3. Study Area

This study examined the water balance on various land use sites in Florida. The climate in Florida is humid subtropical with a rainy wet season extending from May through October. Most areas in Florida receive at least 1270 mm of rainfall annually. The long-term annual mean temperature is 22.4°C based on historical records of a weather station located in Kissimmee, Florida (Southeast Regional Climate Center, http://www.sercc.com/climate/). Florida has varied annual precipitation as floods in one year may be followed by drought the next [27].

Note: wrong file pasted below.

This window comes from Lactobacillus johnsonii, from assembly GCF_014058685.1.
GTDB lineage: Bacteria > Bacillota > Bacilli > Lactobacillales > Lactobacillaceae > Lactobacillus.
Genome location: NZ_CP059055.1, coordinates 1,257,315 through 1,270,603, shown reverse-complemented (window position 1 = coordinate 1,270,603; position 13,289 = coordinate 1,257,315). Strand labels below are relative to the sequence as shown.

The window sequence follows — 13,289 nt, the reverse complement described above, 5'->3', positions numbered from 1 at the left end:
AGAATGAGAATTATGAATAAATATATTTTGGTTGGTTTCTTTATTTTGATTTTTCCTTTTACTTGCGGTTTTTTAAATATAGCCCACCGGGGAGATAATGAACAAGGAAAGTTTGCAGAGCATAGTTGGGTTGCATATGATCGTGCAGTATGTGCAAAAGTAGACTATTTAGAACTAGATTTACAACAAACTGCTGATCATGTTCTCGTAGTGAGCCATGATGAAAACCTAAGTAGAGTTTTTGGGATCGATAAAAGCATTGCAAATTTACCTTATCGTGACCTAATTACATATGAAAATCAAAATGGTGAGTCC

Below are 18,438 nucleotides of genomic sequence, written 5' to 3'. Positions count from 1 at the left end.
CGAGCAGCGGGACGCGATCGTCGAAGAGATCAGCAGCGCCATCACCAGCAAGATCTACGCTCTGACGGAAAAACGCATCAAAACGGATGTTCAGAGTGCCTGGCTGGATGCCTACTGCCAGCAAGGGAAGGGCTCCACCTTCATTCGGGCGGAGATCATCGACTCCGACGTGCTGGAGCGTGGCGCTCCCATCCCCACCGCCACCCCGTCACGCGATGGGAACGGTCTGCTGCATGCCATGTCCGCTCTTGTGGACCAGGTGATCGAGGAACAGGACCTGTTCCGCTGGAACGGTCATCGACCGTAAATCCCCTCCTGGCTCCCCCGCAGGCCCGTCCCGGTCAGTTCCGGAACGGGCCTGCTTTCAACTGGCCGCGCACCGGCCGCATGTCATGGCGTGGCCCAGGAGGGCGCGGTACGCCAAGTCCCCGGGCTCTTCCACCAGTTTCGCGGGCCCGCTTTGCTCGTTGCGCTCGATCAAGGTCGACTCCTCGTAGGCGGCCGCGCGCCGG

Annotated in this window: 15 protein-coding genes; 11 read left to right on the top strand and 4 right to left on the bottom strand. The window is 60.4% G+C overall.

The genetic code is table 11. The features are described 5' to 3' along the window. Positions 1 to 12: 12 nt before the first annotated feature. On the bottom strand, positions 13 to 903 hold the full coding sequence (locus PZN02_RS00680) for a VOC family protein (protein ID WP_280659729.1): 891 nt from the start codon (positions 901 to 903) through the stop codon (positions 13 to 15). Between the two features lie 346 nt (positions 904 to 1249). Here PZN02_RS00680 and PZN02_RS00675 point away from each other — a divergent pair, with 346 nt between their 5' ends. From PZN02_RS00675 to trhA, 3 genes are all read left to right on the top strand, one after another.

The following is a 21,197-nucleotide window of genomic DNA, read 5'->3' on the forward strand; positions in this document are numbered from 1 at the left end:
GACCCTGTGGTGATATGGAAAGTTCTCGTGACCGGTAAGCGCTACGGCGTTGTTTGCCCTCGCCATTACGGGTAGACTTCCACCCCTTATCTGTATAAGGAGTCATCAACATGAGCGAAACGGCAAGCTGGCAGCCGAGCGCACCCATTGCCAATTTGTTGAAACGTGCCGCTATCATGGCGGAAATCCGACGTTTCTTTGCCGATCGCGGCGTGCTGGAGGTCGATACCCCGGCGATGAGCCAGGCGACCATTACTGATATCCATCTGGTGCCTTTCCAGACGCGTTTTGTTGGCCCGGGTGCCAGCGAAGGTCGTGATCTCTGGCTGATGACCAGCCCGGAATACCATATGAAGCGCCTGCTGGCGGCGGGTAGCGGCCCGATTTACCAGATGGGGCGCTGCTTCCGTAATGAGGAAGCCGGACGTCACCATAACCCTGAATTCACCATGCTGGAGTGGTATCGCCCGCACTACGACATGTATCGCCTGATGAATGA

In Florida, EI Niño-Southern Oscillation (ENSO) often influences temperature, precipitation, and upper-level wind, which in turn result in drought and wildfires [28]. These impacts are stronger during winter and spring months than during the summer months. Hence, a strong EI Niño phenomenon occurred in fall and winter of 1997-1998 when rainfall was above normal for most of the state and temperature was cooler. By late 1998, a strong La Niña event was in effect, which continued through 2001 [29]. During 1998–2002, Florida experienced multiple high-pressure systems with higher temperatures and dry weather that brought a La Niña effect during part of the period. Hence, lower than normal precipitation caused a severe statewide drought in Florida during that period. The drought was one of the worst ever to affect the state based on precipitation and steam flow data. Wildfire statistics show that 25,137 fires burned 1.5 million acres between 1998 and 2002 [30]. Finally, rainfall that occurred in late 2002, 2003, and from a tropical storm and four hurricanes in 2004 ended this drought period.